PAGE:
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Anxious to Please

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Anxious to Please

7 Revolutionary Practices for the Chronically Nice


15 min read
10 take-aways
Audio & text

What's inside?

They say you can`t be too rich or too thin – but you can be too nice. Replace anxiety with confidence and compassion.

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Editorial Rating



  • Applicable
  • For Beginners


Sure, it’s good to be nice, but you may be "too nice." If you are clingy, care too much what others think of you and minimize the bad personalities of the people around you, then your niceness may be hurting you. Authors James Rapson and Craig English recommend seven practices that will put you on the road to a more balanced emotional life - many of these approaches will be familiar to readers who have engaged in any sort of meditation or self-awareness exercises. Lists, sidebars and quotes make the book’s ideas easily accessible - although integrating these practices into your daily life will require some work. getAbstract recommends this book to self-help beginners who are tired of having sand kicked in their faces and wish to develop their tranquility and strength of character.


You Can Be Too Nice

"Chronically nice" people actually suffer from feelings of pervasive guilt and lack of self-regard. They crave attention and recognition - so much so that they settle for any notice they receive and continue to be nice even to callous or insulting people. Chronic niceness is not so nice after all, since it originates from chronic anxiety.

Nice peoples’ problems begin within their relationships with their parents. Instead of a strong, healthy childhood emotional bond, or "secure attachment," they experienced an "anxious attachment," in which they did not get enough of the love and nurturing they needed. The modern era’s consumer culture, dual careers and lack of family networks to help tend children put enormous pressure on parents. Poorly supported mothers and absent fathers raise anxiously attached children. As adults, they keep looking for approval. To gain it, they feel they must suppress their negative feelings such as hostility, anger and desperate need.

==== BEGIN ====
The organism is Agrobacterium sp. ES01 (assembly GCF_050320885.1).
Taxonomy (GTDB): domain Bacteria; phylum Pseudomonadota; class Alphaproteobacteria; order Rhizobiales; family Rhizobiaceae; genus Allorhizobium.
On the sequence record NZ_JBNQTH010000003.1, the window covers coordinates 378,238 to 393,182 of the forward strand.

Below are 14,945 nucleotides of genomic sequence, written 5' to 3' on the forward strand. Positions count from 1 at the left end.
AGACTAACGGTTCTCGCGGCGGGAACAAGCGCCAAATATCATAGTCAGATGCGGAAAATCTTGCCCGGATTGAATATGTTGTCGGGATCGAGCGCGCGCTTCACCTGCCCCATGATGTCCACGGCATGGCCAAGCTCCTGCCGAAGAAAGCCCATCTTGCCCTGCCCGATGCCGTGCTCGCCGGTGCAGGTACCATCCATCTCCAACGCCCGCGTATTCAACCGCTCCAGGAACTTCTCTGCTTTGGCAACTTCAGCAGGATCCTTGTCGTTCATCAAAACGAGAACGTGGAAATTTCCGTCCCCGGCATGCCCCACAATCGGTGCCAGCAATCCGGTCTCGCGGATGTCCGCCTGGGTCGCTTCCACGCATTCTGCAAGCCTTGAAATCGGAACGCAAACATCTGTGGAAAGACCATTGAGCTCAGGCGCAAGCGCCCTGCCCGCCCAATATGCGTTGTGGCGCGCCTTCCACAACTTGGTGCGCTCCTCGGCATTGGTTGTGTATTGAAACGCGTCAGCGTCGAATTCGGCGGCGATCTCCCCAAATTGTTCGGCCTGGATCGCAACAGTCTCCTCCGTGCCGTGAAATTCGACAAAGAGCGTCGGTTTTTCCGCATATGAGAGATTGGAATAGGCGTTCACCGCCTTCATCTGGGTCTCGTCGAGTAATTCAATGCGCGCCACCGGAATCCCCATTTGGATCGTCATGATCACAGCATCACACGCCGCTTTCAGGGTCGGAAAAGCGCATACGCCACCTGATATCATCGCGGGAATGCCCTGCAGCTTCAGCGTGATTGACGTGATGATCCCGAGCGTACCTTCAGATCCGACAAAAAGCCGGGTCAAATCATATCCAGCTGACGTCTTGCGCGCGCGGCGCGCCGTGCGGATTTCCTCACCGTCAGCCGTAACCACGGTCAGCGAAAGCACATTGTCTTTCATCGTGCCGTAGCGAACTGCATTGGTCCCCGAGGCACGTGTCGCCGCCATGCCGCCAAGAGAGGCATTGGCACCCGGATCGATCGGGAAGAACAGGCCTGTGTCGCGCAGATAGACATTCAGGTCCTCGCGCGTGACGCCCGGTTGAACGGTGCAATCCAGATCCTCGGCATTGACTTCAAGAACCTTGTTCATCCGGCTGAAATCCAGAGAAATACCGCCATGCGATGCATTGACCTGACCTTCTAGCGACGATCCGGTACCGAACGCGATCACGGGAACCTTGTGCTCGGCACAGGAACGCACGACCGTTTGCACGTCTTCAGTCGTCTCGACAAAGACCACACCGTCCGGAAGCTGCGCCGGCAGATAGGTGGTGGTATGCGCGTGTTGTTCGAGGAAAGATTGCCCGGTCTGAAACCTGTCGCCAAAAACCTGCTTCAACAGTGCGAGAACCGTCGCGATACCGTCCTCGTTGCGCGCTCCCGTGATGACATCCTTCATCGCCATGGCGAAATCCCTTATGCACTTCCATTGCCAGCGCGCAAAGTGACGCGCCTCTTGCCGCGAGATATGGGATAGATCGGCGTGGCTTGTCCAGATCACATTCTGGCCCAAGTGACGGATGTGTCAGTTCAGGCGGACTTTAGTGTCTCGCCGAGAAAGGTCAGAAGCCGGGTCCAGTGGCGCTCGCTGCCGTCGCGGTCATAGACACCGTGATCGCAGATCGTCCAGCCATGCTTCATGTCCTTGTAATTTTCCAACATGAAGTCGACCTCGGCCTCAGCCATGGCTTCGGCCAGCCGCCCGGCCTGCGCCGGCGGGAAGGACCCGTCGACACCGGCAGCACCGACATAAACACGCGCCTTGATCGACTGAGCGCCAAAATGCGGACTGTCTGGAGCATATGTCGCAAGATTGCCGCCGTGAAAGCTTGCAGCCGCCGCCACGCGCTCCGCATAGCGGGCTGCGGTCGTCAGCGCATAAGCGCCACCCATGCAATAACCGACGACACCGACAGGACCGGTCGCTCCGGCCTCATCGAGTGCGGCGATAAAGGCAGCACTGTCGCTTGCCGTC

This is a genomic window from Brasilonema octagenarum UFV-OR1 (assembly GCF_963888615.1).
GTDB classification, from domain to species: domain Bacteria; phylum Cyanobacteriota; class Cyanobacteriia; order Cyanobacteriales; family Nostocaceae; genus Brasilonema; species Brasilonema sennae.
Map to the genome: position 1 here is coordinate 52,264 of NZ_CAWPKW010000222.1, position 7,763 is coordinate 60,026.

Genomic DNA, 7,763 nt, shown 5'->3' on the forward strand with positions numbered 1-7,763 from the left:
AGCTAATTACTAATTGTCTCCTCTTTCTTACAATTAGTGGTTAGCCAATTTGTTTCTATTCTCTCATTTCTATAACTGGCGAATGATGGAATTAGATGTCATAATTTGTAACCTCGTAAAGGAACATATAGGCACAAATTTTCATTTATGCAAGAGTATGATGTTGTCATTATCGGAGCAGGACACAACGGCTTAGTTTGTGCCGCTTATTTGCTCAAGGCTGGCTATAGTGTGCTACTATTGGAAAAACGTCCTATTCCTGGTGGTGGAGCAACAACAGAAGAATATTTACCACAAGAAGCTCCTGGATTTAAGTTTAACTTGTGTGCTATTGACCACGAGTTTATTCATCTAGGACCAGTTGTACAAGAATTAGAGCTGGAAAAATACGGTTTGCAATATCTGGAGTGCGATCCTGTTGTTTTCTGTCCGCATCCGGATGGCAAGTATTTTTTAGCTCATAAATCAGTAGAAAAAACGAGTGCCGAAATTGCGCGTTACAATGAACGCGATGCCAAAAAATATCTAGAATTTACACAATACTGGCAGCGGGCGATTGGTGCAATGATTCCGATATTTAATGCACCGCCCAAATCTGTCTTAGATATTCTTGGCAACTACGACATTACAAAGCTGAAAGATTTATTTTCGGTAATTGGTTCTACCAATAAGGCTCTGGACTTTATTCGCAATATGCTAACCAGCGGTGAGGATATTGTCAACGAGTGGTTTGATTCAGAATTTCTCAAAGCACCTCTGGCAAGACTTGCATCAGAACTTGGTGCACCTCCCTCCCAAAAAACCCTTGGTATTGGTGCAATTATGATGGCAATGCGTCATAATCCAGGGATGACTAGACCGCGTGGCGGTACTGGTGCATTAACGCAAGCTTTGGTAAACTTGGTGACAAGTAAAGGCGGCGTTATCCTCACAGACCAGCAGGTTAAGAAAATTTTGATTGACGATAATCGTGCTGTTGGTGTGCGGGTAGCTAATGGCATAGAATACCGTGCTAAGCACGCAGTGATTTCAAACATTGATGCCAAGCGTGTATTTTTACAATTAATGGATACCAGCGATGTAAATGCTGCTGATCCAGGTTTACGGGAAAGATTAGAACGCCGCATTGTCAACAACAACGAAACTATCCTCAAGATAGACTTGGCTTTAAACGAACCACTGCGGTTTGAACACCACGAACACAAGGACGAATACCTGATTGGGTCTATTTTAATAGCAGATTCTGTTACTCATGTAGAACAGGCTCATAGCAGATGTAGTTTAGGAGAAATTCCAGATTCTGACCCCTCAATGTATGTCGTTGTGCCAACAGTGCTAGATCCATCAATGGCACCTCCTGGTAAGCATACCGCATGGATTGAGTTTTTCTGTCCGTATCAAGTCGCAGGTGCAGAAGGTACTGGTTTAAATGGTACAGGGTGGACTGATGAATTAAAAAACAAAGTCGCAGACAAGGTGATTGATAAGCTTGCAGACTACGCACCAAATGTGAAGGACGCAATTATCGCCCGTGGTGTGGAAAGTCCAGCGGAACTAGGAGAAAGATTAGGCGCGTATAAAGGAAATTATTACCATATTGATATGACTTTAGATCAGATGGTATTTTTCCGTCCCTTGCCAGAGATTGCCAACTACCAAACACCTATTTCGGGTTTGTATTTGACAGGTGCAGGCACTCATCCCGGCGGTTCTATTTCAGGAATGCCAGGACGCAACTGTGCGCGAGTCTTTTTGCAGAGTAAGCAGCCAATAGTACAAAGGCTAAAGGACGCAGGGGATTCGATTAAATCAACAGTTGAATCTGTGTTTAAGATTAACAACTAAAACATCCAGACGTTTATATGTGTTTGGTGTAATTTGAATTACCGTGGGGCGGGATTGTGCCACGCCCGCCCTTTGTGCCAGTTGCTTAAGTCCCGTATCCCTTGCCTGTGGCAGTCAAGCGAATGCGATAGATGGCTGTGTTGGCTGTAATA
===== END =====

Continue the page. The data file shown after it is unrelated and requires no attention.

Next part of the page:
In contrast, the "transforming person" is on a path from a continual state of anxiety to emotional health. To become a transforming person you must recognize that the anxiety in your ...

About the Authors

James Rapson is an educator, workshop leader and clinical member of the American Association of Marriage and Family Therapists, with expertise in marriage and family counseling. Craig English is a fiction and nonfiction author, workshop leader and founder of the Commoners writing group. He is a professional actor with experience in teaching.

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    S. H. 4 weeks ago
    Very superficial and kind of condescending, niceness does not automatically equal anxiety. Waste of time and resources.